It should come as a surprise that the snoops at the US National Security Agency are running an $80 million research program with the aim of developing a quantum computer capable of breaking traditional encryption schemes. While quantum computing is very much in its infancy, that may be changing in the next few years as governments and private groups around the world embark on research efforts to take advantage of recent advances in micro and nano scale fabrication.
The interest in quantum computing is clear. For starters, factoring problems that would require time spans longer than the entire history of the universe to complete using conventional computing could be solved in minutes by a fully functional quantum computer. Furthermore, quantum computers could do much more than crack encryption codes. For instance, they could be used to study, in remarkable detail, the interactions between atoms and molecules that more accurately resemble real-world behavior. This, in turn, could enable researchers to design new drugs and new materials, such as superconductors that work at room temperature.
Today's computers perform calculations serially using bits that can be either 1 or 0. In contrast, quantum computers can make many simultaneous calculations by using quantum bits, or qubits, which can exist as both 1 and 0 at the same time. With qubits, quantum computers can operate in a truly parallel fashion, so much so that essentially all computational pathways are pursued at once, which exponentially eclipses serial processing bottlenecks. One machine cycle, one "tick of the quantum computer clock," computes not just on one machine state, but all possible instruction states at once.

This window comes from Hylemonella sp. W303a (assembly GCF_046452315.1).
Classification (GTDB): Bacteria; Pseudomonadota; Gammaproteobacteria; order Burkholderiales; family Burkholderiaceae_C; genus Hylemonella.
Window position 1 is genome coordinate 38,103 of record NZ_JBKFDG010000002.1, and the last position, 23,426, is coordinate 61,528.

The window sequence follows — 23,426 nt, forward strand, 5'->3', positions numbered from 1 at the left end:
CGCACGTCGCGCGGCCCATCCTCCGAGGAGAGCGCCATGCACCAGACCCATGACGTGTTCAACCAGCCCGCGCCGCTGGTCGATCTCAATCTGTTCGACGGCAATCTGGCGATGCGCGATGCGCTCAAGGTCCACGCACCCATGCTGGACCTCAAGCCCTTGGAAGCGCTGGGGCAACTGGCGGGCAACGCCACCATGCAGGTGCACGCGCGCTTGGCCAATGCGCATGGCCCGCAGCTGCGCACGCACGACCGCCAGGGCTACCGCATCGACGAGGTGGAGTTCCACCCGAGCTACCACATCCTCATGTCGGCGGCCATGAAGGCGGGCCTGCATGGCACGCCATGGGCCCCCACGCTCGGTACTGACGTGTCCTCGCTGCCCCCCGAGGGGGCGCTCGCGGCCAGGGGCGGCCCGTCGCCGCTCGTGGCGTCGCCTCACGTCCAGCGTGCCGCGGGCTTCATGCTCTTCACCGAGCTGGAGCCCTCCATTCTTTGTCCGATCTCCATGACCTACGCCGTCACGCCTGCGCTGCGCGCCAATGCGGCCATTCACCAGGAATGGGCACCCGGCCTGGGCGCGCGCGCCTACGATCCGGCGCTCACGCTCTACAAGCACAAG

But it hasn't been easy to build such systems. Qubits are notoriously tricky to manipulate, since any disturbance causes them to fall out of their quantum state (or "decohere"). Decoherence is the Achilles heel of quantum computing. A key challenge is finding ways to stave off decoherence so a quantum computer can perform with enough accuracy to allow for error correction.
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